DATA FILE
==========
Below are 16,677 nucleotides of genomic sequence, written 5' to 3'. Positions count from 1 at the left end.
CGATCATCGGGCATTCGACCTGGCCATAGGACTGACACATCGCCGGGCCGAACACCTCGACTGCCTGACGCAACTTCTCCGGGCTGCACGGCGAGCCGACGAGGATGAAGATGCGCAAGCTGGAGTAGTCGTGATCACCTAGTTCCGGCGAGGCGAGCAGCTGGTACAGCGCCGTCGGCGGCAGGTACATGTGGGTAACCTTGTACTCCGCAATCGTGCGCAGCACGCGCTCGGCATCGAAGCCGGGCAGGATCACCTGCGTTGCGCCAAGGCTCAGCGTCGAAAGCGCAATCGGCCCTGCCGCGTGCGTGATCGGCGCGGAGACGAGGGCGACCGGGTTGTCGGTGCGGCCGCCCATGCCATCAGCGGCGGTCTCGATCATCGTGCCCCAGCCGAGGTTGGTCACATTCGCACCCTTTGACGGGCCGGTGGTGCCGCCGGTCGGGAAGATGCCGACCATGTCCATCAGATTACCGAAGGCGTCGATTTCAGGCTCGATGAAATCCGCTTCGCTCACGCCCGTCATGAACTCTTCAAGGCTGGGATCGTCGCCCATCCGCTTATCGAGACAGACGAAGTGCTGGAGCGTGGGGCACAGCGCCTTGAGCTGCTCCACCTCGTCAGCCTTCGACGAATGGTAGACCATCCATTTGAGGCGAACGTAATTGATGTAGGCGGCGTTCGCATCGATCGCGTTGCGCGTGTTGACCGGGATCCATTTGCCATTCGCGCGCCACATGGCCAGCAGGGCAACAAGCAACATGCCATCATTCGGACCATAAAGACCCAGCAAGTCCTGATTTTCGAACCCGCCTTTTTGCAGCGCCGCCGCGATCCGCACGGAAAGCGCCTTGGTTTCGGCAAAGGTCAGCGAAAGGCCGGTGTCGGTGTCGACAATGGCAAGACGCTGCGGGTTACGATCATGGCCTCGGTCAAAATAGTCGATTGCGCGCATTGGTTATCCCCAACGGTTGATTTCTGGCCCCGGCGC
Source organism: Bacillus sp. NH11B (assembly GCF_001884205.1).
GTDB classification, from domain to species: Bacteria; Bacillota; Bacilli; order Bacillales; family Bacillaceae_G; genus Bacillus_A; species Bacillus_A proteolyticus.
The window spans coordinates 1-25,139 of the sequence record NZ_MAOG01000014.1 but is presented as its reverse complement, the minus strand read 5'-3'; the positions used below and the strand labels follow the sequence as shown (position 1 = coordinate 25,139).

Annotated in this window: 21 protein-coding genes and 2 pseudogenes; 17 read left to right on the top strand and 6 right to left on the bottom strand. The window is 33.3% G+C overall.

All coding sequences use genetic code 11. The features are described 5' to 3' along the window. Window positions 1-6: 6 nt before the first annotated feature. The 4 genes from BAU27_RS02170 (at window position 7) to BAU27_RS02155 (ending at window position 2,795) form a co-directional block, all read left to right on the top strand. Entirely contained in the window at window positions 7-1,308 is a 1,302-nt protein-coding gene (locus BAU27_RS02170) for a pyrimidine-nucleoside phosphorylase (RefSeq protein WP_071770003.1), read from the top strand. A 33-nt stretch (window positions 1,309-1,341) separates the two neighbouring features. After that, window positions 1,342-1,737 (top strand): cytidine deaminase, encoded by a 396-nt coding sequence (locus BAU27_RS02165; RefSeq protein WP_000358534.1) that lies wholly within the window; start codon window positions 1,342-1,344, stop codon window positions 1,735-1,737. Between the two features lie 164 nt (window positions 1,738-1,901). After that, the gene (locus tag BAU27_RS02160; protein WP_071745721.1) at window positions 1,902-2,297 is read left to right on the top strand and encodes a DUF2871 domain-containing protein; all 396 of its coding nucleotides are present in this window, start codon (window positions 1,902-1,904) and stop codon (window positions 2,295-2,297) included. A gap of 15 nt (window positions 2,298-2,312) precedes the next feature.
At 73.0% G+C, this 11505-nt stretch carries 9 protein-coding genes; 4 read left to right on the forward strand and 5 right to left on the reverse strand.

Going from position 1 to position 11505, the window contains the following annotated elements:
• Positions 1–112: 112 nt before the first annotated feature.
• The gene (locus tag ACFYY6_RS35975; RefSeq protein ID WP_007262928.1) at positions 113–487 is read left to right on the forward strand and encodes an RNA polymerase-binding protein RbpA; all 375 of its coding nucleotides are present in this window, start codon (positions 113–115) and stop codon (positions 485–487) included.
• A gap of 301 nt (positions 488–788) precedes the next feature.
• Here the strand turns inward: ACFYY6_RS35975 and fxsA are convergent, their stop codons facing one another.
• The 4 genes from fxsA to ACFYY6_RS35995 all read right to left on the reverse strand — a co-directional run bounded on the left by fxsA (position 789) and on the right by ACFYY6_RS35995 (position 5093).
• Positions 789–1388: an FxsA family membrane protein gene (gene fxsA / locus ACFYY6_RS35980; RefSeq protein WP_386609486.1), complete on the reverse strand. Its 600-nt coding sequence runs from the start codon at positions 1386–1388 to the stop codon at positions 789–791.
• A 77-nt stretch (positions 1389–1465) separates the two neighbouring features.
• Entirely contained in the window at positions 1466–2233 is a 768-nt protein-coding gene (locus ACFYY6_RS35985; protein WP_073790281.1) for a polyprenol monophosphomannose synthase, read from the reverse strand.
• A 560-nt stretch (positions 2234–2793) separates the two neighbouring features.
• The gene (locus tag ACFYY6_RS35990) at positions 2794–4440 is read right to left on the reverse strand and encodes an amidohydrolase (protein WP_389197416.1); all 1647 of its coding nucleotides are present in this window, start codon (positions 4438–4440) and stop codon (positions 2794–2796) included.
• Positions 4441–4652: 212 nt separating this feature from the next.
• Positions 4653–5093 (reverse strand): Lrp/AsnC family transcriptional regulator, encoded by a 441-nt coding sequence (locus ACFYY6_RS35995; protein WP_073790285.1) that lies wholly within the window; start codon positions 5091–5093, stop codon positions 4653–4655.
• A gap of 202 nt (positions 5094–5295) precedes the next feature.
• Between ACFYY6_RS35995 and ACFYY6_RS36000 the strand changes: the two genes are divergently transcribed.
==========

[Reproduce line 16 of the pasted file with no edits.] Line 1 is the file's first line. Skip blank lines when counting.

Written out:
• A 77-nt stretch (positions 1389–1465) separates the two neighbouring features.